Job Support Scheme Government contribution increased
Following the announcement of the Government on 31 October 2020, the Job Support Scheme (which was due to commence on 1 November 2020) has been postponed until the furlough scheme ends. The furlough scheme has been extended until 31 March 2021. New guidance on the JSS was published on 30 October 2020, but this was marked as withdrawn on 1 November 2020 because of the extension to the furlough scheme. This post will be updated in due course. See our separate post here for further detail on the extension of the furlough scheme.
The Government announced on 22 October changes to the short-time working Job Support Scheme (JSS). The aim is to support businesses that remain open but are experiencing considerable difficulty to keep staff by contributing to wage costs. The support offered by the Government under the JSS has been increased “in recognition of the challenging times ahead”.
Job Support Scheme – what has changed?
Under the JSS, an employee will now only need to work and be paid for at least 20% of their normal hours, not 33% as originally announced. This means that an employee working one day a week will be eligible under the scheme.
For the employee’s remaining unworked hours, the Government will provide up to 61.67% of the employee’s normal wages, with a cap of £1,541.75 a month. This is an increase from the £697.92 originally announced.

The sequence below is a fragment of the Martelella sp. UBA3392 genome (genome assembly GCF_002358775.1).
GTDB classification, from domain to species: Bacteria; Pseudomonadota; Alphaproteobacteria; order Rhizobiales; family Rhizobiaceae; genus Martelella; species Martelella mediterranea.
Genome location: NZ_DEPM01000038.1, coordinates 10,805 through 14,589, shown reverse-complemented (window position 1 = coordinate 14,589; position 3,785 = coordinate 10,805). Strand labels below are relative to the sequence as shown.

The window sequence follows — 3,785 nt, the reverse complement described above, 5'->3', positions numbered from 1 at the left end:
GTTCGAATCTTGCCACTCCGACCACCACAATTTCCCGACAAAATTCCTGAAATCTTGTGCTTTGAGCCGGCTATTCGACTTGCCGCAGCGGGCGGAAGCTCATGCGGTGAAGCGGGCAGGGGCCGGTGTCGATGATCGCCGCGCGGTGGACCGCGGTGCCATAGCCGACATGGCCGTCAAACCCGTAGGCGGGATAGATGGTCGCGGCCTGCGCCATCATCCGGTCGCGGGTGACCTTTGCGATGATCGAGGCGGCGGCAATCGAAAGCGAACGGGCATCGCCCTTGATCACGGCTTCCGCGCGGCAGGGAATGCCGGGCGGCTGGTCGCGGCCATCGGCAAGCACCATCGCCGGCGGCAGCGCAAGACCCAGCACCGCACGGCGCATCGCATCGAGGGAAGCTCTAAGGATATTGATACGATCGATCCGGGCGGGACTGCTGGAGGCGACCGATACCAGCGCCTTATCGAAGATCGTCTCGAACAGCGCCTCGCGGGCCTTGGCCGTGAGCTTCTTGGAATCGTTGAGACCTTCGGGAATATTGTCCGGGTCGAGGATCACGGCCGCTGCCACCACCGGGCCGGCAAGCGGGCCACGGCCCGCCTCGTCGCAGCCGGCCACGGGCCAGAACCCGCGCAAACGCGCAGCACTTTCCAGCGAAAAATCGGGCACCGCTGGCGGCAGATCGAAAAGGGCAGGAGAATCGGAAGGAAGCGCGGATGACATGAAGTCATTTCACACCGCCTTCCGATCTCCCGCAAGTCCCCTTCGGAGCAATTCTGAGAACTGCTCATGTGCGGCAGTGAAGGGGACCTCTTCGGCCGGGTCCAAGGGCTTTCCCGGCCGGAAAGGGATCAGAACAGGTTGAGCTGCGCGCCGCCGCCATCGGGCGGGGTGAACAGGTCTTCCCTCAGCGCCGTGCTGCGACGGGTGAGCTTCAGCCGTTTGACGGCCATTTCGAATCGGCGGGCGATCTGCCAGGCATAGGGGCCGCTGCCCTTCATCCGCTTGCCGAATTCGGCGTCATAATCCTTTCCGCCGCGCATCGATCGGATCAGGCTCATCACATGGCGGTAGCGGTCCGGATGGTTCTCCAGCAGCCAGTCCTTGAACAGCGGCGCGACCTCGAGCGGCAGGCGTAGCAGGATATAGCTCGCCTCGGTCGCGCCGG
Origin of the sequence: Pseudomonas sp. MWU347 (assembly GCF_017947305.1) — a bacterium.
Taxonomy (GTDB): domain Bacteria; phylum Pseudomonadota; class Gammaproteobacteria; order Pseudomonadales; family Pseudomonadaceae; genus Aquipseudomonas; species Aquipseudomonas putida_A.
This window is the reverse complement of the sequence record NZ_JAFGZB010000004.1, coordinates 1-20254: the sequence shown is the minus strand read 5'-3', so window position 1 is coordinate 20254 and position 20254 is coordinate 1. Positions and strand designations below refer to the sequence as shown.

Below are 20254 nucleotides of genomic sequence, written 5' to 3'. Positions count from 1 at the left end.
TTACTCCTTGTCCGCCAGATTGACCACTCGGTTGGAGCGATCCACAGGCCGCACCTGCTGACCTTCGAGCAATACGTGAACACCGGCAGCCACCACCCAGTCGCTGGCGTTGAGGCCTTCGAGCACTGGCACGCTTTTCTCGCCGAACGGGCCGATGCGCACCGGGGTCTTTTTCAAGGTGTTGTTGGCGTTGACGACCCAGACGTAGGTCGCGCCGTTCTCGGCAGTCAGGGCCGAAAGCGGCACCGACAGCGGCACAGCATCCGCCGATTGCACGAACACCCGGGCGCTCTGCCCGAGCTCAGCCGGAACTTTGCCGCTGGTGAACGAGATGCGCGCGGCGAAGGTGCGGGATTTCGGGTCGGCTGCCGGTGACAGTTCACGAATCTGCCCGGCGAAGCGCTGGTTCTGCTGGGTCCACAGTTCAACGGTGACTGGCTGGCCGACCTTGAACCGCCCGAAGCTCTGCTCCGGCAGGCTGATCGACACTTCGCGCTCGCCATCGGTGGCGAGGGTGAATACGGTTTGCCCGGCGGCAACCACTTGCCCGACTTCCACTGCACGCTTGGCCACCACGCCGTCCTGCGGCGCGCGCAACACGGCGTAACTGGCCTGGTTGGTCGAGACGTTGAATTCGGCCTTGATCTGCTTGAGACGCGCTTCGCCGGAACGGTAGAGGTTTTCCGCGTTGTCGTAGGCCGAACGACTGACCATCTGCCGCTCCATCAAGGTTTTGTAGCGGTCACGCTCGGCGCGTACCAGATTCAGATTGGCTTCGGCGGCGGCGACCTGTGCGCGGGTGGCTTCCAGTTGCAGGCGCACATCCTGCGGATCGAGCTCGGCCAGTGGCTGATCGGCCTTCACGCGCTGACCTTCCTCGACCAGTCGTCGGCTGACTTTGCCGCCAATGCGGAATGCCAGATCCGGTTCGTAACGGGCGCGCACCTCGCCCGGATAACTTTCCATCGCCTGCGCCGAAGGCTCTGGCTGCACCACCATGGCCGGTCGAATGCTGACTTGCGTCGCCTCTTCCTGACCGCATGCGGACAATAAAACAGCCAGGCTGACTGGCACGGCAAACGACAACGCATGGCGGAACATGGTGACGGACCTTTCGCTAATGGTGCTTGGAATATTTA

The employer will contribute the other 5% of the unworked hours, not 33% as originally announced, up to a cap of £125 a month. Employers will still pay National Insurance Contributions and automatic enrolment pension contributions in full.
The caps are based on a monthly reference salary of £3,125. The guidance explains that an employee will earn a minimum of at least 73% of their normal wages, where their usual wages to not exceed the reference salary.
The announcement gives the following example:
“A typical full-time employee in the hospitality industry is paid an average of £1,100 per month. Under the Jobs Support Scheme for open businesses, they will still take home at least £807 a month. All the employer needs to pay is a total of £283 a month or just £70 a week; the government will pay the rest”
Further examples of how to calculate reference salary and hours of work are set out in the guidance.
Originally posted 28 October 2020. Updated 13 November 2020
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